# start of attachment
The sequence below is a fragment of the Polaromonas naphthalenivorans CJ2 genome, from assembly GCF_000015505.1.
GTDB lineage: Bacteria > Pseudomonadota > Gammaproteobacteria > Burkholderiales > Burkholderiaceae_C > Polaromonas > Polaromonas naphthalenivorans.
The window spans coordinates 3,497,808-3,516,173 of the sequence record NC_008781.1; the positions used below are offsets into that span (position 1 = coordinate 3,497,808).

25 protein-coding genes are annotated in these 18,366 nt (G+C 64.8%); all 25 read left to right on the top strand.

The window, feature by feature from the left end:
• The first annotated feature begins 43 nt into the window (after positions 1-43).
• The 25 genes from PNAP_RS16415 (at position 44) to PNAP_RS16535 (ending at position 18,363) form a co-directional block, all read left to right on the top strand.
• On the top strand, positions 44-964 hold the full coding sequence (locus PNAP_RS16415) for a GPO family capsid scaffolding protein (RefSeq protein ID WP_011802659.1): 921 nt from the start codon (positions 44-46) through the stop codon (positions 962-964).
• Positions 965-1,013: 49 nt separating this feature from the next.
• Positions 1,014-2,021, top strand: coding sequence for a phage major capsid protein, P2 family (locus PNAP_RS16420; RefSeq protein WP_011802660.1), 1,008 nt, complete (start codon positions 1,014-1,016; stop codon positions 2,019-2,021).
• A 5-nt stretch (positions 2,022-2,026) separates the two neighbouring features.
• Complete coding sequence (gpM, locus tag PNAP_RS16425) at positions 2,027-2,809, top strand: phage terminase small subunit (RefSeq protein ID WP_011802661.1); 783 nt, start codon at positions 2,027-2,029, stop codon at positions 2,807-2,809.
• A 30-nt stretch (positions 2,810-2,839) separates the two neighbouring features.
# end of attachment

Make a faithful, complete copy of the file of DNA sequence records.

The sequence below is a fragment of the Polaromonas naphthalenivorans CJ2 genome, from assembly GCF_000015505.1.
GTDB lineage: Bacteria > Pseudomonadota > Gammaproteobacteria > Burkholderiales > Burkholderiaceae_C > Polaromonas > Polaromonas naphthalenivorans.
The window spans coordinates 3,497,808-3,516,173 of the sequence record NC_008781.1; the positions used below are offsets into that span (position 1 = coordinate 3,497,808).

25 protein-coding genes are annotated in these 18,366 nt (G+C 64.8%); all 25 read left to right on the top strand.

The window, feature by feature from the left end:
• The first annotated feature begins 43 nt into the window (after positions 1-43).
• The 25 genes from PNAP_RS16415 (at position 44) to PNAP_RS16535 (ending at position 18,363) form a co-directional block, all read left to right on the top strand.
• On the top strand, positions 44-964 hold the full coding sequence (locus PNAP_RS16415) for a GPO family capsid scaffolding protein (RefSeq protein ID WP_011802659.1): 921 nt from the start codon (positions 44-46) through the stop codon (positions 962-964).
• Positions 965-1,013: 49 nt separating this feature from the next.
• Positions 1,014-2,021, top strand: coding sequence for a phage major capsid protein, P2 family (locus PNAP_RS16420; RefSeq protein WP_011802660.1), 1,008 nt, complete (start codon positions 1,014-1,016; stop codon positions 2,019-2,021).
• A 5-nt stretch (positions 2,022-2,026) separates the two neighbouring features.
• Complete coding sequence (gpM, locus tag PNAP_RS16425) at positions 2,027-2,809, top strand: phage terminase small subunit (RefSeq protein ID WP_011802661.1); 783 nt, start codon at positions 2,027-2,029, stop codon at positions 2,807-2,809.
• A 30-nt stretch (positions 2,810-2,839) separates the two neighbouring features.